A million people definitely aren’t wrong – these are flat out amazing. crash hot sweet potatoes from the creekside cookThey go especially well with anything smoked or grilled or barbequed. Or just all by themselves on a nice big plate. wm_plate_crash_hot_sweet_potatoes
I would love to see what personal touches or variations you add to this recipe – please leave a comment to let me know how these came out for you, and what changes you made.
*It’s also the most stolen recipe, as are the photos, which is the reason for the rare watermarking on these shots.

74 thoughts on “Crash Hot Sweet Potatoes

  1. You weren’t kidding – a million people? Now that’s a recommendation! I’ve seen this technique before but to be honest have not tried it yet. We don’t eat that many potatoes these days but I may have to break down and give it a shot, I know a few people who would love them.

    • Hi Eva – we actually tend to eat more sweet potatoes than regular white or red ones, because they are full of great nutrition. And we love just about anything with that sweet/spicy flavor combo!

    • Sweet Potatoes aren’t actually in the potato family. They’re a type of squash and not only are they full of health benefits, but they are low in calorie too.
      They are really nothing like the white potatoes that people seem to want to stay away from these days….

  2. I am definitely going to try this. My hubs is a picky eater but, I think he would like this too. Thanks so much for posting, they look so delicious!

  3. O.M.G.!!! I was JUST looking for this recipe the other day, and could not figure out where I had found it before. I should have known it was one of yours, Donalyn. Thanks so much for moving it over here where I could find again – they are my husband’s absolute favorite thing!

  4. The caramelization is just….so fabulous looking! I would love to have the job as the smoosher/flattener. Something about squishy those perfect potatoes would feel so…naughty. Lol These would be instant hits here!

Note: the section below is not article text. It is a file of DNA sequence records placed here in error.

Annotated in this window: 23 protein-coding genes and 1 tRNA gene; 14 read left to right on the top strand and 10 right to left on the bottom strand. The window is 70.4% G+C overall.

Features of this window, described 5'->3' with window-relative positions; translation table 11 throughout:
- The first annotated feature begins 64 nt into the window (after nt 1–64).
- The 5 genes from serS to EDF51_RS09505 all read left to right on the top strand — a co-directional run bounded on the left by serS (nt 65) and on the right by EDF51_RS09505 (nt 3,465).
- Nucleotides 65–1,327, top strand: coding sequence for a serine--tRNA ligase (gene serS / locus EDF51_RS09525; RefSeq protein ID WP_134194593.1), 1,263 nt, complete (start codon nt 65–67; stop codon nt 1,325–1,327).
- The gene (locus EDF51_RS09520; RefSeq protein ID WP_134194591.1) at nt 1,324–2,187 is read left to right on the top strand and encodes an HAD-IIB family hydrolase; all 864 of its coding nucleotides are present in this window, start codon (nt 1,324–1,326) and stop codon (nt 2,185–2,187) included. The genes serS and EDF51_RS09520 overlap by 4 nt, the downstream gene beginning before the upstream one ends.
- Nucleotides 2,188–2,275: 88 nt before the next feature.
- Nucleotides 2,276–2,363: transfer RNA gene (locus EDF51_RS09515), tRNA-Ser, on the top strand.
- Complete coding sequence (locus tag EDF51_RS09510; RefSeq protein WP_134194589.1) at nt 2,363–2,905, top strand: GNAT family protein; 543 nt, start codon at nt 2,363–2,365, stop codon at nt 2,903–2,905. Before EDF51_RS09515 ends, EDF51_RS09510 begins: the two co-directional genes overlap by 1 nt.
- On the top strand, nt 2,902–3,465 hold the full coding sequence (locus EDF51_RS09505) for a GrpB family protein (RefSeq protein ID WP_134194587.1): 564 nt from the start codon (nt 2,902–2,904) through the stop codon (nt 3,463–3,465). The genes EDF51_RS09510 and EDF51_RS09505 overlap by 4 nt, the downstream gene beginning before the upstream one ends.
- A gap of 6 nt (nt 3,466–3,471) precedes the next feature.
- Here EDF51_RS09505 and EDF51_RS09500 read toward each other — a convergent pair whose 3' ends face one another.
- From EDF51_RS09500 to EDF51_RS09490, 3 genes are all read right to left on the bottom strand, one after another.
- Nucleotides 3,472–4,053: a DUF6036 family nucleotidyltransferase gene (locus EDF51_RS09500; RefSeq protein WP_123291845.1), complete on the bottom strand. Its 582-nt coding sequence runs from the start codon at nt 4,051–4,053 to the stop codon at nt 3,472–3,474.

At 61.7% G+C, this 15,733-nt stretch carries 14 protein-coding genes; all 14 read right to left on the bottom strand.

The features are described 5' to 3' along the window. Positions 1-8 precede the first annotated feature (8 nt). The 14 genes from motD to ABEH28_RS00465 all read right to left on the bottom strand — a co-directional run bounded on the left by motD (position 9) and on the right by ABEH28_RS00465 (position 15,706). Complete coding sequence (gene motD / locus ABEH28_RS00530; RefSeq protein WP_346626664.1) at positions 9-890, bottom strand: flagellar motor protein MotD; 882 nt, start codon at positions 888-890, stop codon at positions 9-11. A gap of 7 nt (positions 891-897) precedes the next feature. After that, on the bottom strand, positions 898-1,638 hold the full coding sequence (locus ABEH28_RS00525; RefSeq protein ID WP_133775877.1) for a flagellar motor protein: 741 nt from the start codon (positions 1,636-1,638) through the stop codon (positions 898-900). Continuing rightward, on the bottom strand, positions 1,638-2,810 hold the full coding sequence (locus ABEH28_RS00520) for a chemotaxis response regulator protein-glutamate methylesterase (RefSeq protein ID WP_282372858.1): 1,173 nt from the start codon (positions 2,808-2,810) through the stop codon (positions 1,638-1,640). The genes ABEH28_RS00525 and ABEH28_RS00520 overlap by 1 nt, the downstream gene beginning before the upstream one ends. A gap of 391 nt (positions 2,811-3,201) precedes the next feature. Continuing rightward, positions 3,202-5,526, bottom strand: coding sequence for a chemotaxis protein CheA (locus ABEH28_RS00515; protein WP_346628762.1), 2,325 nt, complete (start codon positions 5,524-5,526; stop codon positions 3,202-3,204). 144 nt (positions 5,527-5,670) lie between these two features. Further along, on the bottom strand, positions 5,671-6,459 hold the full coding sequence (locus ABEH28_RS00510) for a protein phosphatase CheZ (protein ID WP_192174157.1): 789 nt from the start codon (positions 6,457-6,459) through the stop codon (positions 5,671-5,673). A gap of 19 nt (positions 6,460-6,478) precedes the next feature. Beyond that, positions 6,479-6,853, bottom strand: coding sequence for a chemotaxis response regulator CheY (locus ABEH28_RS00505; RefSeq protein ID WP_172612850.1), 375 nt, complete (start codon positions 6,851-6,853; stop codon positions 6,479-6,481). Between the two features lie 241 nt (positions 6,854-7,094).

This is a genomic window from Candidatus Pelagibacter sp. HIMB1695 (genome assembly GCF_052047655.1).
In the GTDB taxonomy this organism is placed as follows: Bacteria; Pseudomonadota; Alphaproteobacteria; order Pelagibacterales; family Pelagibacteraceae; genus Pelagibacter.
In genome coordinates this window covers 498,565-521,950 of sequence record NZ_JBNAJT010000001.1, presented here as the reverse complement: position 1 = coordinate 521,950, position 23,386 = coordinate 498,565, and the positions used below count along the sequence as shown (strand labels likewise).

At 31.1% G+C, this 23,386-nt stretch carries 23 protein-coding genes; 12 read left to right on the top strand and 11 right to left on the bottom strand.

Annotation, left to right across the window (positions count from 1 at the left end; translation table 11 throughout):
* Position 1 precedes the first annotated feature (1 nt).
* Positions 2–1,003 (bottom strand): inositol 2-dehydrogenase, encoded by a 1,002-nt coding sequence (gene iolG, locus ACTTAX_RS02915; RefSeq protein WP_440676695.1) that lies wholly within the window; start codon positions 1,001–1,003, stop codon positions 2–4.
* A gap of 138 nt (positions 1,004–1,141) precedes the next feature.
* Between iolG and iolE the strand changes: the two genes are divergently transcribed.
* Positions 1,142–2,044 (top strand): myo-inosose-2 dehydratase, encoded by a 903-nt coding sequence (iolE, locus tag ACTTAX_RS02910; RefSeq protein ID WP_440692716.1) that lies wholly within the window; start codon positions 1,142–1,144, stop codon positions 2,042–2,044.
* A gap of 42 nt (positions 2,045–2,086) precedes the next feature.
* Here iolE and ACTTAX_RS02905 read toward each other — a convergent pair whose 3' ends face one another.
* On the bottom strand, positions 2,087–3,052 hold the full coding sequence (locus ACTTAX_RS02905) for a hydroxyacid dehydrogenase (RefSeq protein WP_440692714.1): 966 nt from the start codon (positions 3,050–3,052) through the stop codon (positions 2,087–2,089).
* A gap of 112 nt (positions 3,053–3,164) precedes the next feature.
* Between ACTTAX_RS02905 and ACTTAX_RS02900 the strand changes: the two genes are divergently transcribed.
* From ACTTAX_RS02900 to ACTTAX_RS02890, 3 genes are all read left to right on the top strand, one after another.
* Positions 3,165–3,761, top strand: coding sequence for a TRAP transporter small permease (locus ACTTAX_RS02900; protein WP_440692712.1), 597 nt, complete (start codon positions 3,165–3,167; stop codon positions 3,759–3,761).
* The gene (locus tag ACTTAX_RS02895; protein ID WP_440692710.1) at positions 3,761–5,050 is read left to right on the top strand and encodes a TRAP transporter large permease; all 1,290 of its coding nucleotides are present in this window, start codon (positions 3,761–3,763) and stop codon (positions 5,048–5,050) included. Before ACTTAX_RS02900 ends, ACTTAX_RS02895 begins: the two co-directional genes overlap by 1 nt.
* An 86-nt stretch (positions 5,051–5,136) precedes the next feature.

• LOL Averie – some people mentioned on the original post, that these are fussy to make, because of the smooshing, but that is the fun part!

    • Thanks Kim – sometimes my husband has to remind me to make some of his favorite dishes again, because I am always changing things around :)

  5. As I’m a fairly new reader on your site, I’m glad to see your most popular recipe! I love sweet potatoes even more than regular potatoes and in general I am a huge potato fan. This looks easy and will be a great snack for my family. I might reduce on heat a bit for my children but they love potatoes just like me. :) Thanks for the wonderful recipe!

    • I do the same with mashed ones John, which is what inspired these flavors – hope you give them a try!

  6. My plan was to make this, eat a few, workout at the gym, then eat the rest. That did not go so well. I ate the whole batch then had to workout on a bloated tummy. They were that good. I couldn’t put the damn plate down.

  7. Perfect timing! I’m having friends over for dinner tomorrow night. I’m making drum sticks and wanted a potato recipe. Looks like I’ve found my winner! Thank you so much for sharing!

  8. No wonder a million people visited this post! This is an amazing recipe: quick, easy, but so original! As someone who is fond of sweet and hot mixture of flavours, I’m sure I will love them. Bookmarked of course! Thank you for sharing this wonderful recipe!

  9. Oooh love all the spices in your sweet potatoes!!Looks really easy and so so good!I do an Indian Spiced version which has been the biggest hit on my blog so congrats to a super hit recipe :)

  10. Yummy – so glad to see this on the new site. If anyone is wondering, these are truly amazing. I’ve made them many times after finding the recipe on Donalyn’s original blog. I wasn’t sure we would like the spiciness, but the sugar gives them a perfect balance. Yum yum YUM!!!!

    • Aw thanks Carla – always nice to get an endorsement from someone who has been reading my blogs as long as you have!

  11. I found the original PW recipe because you posted this one so long ago and I was curious. My family LOVES her version. Do you know, I’ve never tried your sweet potato version? We always just bake our sweet potatoes and eat them with butter and cinnamon. I’m going to have to try this.